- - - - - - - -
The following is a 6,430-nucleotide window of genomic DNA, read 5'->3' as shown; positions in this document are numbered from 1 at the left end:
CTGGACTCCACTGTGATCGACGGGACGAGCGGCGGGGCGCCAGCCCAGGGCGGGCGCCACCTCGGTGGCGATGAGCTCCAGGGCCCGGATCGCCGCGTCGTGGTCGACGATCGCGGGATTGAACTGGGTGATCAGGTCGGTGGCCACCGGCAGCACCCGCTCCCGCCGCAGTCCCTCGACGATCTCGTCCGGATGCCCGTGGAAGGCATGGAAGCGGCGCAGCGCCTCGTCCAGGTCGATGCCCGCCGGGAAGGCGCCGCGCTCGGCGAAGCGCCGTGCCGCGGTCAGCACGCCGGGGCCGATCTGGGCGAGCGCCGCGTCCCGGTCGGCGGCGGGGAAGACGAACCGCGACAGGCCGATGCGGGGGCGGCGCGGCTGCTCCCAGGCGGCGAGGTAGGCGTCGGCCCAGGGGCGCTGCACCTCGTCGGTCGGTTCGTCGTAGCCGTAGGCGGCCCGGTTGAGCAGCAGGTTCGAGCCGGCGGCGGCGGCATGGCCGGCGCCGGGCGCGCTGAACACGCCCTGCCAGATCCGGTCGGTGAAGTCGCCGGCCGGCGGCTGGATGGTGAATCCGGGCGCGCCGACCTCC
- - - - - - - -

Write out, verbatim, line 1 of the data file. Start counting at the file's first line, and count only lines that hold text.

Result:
The following is a 6,430-nucleotide window of genomic DNA, read 5'->3' as shown; positions in this document are numbered from 1 at the left end: